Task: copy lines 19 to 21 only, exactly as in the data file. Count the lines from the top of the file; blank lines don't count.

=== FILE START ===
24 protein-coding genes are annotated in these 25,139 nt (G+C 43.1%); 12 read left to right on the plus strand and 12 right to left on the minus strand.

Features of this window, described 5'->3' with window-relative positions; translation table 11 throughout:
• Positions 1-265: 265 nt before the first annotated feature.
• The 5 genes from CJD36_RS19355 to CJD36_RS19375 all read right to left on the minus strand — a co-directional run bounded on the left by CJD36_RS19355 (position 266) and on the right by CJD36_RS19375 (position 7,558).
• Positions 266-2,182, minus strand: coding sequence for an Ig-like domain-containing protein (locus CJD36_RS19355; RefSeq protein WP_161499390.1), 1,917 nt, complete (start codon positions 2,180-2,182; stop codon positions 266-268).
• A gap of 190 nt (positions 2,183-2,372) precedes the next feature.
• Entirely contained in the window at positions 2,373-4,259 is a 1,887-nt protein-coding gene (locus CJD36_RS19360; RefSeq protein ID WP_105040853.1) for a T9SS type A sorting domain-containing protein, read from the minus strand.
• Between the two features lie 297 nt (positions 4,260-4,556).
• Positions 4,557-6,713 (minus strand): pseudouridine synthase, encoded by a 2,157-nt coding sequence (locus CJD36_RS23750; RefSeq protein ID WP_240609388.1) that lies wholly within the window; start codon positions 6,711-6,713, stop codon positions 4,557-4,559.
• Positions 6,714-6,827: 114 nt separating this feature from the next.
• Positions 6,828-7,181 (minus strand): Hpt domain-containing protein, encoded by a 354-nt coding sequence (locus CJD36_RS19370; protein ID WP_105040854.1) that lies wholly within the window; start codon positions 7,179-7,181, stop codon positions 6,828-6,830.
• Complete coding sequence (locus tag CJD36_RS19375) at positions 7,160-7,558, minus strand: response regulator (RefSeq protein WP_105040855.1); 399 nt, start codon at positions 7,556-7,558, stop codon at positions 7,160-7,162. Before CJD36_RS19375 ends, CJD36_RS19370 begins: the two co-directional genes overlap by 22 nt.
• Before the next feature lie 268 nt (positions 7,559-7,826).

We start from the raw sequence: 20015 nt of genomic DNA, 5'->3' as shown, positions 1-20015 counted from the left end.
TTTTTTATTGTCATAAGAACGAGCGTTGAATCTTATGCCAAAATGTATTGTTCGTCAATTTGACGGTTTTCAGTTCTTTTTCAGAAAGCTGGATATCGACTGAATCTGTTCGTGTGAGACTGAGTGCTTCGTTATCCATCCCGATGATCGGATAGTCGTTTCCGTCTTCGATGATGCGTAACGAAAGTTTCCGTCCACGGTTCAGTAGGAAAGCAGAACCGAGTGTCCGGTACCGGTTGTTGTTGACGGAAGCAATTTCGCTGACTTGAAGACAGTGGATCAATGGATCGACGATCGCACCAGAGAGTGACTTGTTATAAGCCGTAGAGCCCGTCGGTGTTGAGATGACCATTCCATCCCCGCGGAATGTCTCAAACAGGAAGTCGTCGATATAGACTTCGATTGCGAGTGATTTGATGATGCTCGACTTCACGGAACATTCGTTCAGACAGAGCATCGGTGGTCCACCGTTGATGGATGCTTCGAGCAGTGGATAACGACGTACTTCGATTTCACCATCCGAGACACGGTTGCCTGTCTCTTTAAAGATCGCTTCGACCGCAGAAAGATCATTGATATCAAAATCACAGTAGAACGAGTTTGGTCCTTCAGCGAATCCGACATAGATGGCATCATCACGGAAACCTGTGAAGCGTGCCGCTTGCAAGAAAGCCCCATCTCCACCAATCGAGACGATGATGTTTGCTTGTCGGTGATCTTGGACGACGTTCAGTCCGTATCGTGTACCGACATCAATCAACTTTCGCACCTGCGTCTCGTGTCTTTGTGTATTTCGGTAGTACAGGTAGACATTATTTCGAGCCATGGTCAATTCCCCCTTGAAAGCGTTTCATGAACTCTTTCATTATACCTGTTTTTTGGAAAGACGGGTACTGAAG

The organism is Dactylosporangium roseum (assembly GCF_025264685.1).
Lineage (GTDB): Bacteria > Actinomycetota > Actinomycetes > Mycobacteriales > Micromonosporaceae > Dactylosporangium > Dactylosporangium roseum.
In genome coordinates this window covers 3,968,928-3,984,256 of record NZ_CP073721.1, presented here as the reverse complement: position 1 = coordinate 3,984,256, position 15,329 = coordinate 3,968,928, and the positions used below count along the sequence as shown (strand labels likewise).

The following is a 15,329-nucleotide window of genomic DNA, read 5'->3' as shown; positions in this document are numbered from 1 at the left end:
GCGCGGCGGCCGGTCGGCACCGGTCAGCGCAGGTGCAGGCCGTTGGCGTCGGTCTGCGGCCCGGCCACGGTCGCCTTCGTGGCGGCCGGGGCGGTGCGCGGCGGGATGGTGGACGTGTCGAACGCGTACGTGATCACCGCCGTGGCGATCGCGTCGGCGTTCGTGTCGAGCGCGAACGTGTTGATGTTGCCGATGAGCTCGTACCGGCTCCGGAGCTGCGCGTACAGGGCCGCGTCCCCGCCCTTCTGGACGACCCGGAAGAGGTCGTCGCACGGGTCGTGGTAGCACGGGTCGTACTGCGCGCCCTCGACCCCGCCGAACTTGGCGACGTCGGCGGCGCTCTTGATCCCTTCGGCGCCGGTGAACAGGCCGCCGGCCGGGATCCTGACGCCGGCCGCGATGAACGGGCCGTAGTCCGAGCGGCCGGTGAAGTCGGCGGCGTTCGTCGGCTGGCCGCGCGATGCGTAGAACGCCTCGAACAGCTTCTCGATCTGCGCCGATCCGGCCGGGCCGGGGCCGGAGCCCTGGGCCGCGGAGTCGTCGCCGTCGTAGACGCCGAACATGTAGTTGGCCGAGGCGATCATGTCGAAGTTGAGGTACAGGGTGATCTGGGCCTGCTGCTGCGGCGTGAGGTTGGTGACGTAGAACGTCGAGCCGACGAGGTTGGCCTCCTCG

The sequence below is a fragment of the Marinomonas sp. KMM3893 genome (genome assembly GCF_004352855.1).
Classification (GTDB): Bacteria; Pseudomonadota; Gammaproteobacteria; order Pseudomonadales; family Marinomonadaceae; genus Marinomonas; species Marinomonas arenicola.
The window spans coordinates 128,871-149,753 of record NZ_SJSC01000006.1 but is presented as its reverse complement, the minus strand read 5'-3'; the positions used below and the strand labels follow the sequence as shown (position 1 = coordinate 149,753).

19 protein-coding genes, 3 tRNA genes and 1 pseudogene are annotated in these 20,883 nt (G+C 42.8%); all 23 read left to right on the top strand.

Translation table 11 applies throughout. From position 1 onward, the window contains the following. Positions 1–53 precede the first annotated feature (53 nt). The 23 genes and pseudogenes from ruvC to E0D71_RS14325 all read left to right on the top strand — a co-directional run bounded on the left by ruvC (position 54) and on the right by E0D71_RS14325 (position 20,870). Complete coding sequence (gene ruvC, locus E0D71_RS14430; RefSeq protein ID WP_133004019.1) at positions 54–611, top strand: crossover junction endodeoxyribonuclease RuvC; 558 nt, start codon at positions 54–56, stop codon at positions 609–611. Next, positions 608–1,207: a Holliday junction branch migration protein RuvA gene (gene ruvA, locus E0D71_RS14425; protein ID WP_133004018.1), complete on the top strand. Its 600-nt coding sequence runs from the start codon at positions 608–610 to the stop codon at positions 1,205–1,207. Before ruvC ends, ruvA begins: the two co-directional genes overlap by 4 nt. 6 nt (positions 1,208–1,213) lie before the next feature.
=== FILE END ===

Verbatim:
The following is a 15,329-nucleotide window of genomic DNA, read 5'->3' as shown; positions in this document are numbered from 1 at the left end:
GCGCGGCGGCCGGTCGGCACCGGTCAGCGCAGGTGCAGGCCGTTGGCGTCGGTCTGCGGCCCGGCCACGGTCGCCTTCGTGGCGGCCGGGGCGGTGCGCGGCGGGATGGTGGACGTGTCGAACGCGTACGTGATCACCGCCGTGGCGATCGCGTCGGCGTTCGTGTCGAGCGCGAACGTGTTGATGTTGCCGATGAGCTCGTACCGGCTCCGGAGCTGCGCGTACAGGGCCGCGTCCCCGCCCTTCTGGACGACCCGGAAGAGGTCGTCGCACGGGTCGTGGTAGCACGGGTCGTACTGCGCGCCCTCGACCCCGCCGAACTTGGCGACGTCGGCGGCGCTCTTGATCCCTTCGGCGCCGGTGAACAGGCCGCCGGCCGGGATCCTGACGCCGGCCGCGATGAACGGGCCGTAGTCCGAGCGGCCGGTGAAGTCGGCGGCGTTCGTCGGCTGGCCGCGCGATGCGTAGAACGCCTCGAACAGCTTCTCGATCTGCGCCGATCCGGCCGGGCCGGGGCCGGAGCCCTGGGCCGCGGAGTCGTCGCCGTCGTAGACGCCGAACATGTAGTTGGCCGAGGCGATCATGTCGAAGTTGAGGTACAGGGTGATCTGGGCCTGCTGCTGCGGCGTGAGGTTGGTGACGTAGAACGTCGAGCCGACGAGGTTGGCCTCCTCG

The sequence below is a fragment of the Marinomonas sp. KMM3893 genome (genome assembly GCF_004352855.1).